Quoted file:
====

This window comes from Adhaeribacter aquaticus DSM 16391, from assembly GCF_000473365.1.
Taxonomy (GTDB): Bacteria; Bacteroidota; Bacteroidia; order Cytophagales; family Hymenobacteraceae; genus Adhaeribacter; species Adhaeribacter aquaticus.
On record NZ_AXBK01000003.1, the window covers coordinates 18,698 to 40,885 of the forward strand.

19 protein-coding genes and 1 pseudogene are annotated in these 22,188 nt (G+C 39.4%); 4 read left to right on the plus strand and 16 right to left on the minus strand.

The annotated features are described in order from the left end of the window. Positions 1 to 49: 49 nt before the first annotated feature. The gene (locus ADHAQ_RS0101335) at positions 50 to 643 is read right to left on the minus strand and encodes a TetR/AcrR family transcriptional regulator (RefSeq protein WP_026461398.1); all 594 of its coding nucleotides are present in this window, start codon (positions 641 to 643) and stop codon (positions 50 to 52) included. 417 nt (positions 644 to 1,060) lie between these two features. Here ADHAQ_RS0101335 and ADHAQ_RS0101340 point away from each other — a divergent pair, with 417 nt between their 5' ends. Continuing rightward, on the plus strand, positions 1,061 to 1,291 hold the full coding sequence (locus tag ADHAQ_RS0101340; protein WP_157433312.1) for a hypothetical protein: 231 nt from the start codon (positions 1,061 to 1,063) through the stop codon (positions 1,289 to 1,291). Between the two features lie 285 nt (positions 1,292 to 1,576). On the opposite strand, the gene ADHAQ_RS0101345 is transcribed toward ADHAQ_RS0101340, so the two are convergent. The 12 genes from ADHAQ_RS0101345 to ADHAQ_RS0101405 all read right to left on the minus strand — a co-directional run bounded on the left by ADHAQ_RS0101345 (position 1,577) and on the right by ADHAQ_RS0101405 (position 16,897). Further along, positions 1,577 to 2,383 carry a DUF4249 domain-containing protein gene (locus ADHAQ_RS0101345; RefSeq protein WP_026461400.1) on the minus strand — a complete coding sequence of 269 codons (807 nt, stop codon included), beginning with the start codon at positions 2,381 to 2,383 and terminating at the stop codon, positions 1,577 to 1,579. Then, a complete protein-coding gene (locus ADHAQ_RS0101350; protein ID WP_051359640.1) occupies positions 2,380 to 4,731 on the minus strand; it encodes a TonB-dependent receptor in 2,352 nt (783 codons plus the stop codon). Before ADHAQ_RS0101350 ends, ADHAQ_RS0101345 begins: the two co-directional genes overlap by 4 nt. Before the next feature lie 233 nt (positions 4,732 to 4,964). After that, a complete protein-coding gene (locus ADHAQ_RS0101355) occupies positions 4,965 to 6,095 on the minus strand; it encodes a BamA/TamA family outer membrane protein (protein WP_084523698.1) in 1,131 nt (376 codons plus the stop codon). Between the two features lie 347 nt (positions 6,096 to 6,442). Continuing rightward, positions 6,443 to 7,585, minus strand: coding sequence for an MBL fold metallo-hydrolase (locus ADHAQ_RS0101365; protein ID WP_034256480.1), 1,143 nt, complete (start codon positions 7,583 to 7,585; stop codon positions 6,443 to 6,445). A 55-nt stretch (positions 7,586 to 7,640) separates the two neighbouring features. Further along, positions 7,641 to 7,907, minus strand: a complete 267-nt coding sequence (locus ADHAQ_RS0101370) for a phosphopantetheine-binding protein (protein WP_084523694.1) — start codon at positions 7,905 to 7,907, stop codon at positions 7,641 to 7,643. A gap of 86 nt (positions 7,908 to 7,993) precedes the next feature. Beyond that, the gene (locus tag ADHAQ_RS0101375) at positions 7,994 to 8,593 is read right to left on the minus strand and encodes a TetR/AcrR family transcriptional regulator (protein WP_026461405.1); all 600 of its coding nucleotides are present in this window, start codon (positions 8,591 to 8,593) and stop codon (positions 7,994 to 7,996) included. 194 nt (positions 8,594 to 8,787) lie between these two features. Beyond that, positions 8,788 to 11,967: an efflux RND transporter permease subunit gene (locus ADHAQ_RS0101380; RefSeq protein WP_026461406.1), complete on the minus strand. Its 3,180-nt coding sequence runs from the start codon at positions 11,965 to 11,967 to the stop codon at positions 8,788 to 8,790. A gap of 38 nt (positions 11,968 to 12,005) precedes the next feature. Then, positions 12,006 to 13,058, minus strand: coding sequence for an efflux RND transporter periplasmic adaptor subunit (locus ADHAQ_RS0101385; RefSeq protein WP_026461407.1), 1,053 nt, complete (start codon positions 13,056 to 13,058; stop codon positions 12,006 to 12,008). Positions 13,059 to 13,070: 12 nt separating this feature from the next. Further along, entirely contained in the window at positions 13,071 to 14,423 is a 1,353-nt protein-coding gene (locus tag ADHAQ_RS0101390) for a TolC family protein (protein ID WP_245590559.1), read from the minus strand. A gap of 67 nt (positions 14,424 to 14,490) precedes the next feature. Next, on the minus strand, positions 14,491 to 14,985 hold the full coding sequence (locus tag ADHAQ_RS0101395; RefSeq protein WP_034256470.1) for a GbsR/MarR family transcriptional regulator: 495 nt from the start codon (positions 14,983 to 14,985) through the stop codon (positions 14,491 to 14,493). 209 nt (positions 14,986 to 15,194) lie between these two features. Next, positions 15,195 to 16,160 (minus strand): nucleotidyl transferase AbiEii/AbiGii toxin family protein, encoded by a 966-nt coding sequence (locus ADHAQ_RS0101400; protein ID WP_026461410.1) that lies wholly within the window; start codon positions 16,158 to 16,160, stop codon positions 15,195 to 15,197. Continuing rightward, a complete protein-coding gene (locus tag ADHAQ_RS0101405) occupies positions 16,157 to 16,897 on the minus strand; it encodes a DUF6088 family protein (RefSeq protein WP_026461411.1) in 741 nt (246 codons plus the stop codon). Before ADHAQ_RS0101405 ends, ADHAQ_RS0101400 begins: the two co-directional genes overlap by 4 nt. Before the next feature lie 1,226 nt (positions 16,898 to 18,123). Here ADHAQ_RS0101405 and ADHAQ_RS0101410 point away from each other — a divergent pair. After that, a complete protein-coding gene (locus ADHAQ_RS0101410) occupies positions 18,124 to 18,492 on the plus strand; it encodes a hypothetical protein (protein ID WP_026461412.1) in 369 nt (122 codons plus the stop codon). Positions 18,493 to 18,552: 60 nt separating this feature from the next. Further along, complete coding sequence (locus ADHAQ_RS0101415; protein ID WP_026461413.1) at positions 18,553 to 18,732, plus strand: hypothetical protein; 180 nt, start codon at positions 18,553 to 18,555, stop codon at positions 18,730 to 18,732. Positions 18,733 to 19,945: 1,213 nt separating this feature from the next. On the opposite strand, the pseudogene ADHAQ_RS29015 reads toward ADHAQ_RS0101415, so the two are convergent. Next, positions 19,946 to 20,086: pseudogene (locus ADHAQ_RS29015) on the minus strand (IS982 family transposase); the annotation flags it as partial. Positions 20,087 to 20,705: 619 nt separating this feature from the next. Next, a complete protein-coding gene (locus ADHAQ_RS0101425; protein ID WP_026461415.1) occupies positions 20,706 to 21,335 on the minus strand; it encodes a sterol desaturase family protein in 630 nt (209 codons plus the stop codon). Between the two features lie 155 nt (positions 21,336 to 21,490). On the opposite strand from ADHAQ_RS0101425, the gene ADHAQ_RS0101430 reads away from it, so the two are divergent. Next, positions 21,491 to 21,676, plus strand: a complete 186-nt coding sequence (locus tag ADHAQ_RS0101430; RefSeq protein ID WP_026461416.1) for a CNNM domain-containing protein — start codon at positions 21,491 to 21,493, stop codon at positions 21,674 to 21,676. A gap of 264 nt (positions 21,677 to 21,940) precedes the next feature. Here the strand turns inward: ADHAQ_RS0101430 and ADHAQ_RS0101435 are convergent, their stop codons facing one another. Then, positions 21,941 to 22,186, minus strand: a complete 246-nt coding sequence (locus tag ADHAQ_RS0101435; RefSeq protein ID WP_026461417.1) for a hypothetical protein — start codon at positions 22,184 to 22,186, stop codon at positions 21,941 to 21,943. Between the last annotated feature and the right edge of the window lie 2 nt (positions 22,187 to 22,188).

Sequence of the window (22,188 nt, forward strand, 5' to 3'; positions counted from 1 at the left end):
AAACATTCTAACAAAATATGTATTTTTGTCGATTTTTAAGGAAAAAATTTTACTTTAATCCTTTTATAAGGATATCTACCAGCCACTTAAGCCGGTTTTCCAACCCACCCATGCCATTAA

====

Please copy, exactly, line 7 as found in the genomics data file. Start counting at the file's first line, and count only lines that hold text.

AAACATTCTAACAAAATATGTATTTTTGTCGATTTTTAAGGAAAAAATTTTACTTTAATCCTTTTATAAGGATATCTACCAGCCACTTAAGCCGGTTTTCCAACCCACCCATGCCATTAA